“Having someone who is there for you, who you know is going to be there at your birth is important to women,” said Sandall. “Because women know their midwives, and they’re often easier to get in touch with them, the midwives are picking up any problems sooner and helping women get the right specialist input as early as possible.”
Image: Newborn baby and mom, via Shutterstock
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Monday, June 25th, 2012
A new study from the Centers for Disease Control and Prevention is reporting that nurse midwives are more popular among pregnant women than ever before, with 8.1 percent of all the births in 2009 being attended by a midwife. Thirty-nine states have seen an increase in the number of midwife-attended births, according to the study, which was published in the journal Journal of Midwifery & Women’s Health (JMWH).
“The growing number of midwife-attended vaginal births in the United States may be a reflection of the increasing recognition of midwives’ expertise in the management of labor in vaginal births. As many mothers express their concern with the high cesarean rate in the United States, it is likely the demand for midwives will continue to rise,” said the JMWH report’s author, Eugene Declercq, PhD, Assistant Dean for DrPH Education at the Boston University School of Public Health. “While still far below the rates of midwife-attended births in other industrialized countries, this is nonetheless good news for those mothers who want the choice of a midwife as their prenatal care provider and birth attendant.”
Image: Midwife with pregnant woman, via Shutterstock.
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Monday, June 18th, 2012
A feature in The New York Times tells the story of midwifery in New York City, once relatively uncommon but now bone fide “status symbols” on par with trendy preschools and high fashion. From the Times:
Are midwives becoming trendy, like juice cleanses and Tom’s shoes? It seems that way, at least among certain well-dressed pockets of New York society, where midwifery is no longer seen as a weird, fringe practice favored by crunchy types, but as an enlightened, more natural choice for the famous and fashionable. “The perception of midwives has completely shifted,” said Dr. Jacques Moritz, director of the gynecology division at St. Luke’s-Roosevelt and a consulting obstetrician for three midwife practices. “It used to be just the hippies who wanted to go to midwives. Now it’s the women in the red-bottom shoes.”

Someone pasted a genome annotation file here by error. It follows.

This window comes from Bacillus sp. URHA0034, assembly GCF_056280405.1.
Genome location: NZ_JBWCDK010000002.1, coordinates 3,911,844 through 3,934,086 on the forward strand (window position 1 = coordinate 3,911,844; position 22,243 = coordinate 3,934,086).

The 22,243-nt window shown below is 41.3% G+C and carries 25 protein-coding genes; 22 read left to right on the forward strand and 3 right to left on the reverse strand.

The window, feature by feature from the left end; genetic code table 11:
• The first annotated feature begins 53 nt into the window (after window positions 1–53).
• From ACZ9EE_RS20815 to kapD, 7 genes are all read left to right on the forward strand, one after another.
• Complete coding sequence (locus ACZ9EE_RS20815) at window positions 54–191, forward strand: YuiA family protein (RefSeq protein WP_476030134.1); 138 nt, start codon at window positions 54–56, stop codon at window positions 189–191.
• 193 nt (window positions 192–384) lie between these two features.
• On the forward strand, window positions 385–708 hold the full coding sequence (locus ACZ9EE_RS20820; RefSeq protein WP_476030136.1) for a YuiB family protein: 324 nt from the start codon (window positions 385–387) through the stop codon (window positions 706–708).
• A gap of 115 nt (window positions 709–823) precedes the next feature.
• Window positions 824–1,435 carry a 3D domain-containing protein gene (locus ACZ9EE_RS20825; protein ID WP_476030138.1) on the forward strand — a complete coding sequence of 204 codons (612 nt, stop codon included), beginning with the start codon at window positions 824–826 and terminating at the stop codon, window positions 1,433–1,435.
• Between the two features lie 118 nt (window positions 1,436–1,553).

And like any status symbol, a pecking order has emerged. Just as getting your toddler into the right preschool requires social maneuvering, getting into a boutique midwifery clinic has become competitive.
“We constantly have to turn women away,” said Sylvie Blaustein, the founder of Midwifery of Manhattan, a practice on West 58th Street that has its share of well-heeled clients. Opened in 2003, the practice now has six midwives on staff. “Because of the quality of care, we can only deliver about 20 babies a month.”
“It sounds bizarre,” Ms. Blaustein added, “but midwifery has become quote-unquote trendy.”
Image: Pregnant woman, via Shutterstock.
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Friday, May 18th, 2012
The number of mothers worldwide who die during pregnancy or childbirth has plunged over the past two decades, a new report released by a consortium of United Nations agencies has found. The New York Times reports:
Maternal deaths fell to about 287,000 in 2010, the report said. The decline is attributable to increases in contraception and in antiretroviral drugs for mothers with AIDS, and to greater numbers of births attended by nurses, doctors or midwives with medical training.
The agencies said the deaths had fallen by 47 percent from the United Nations’ 1990 estimate of 543,000, but the organization has been revising its historical estimates in response to skeptical research by a rival group of epidemiologists at the University of Washington.
Image: African mother, via Shutterstock.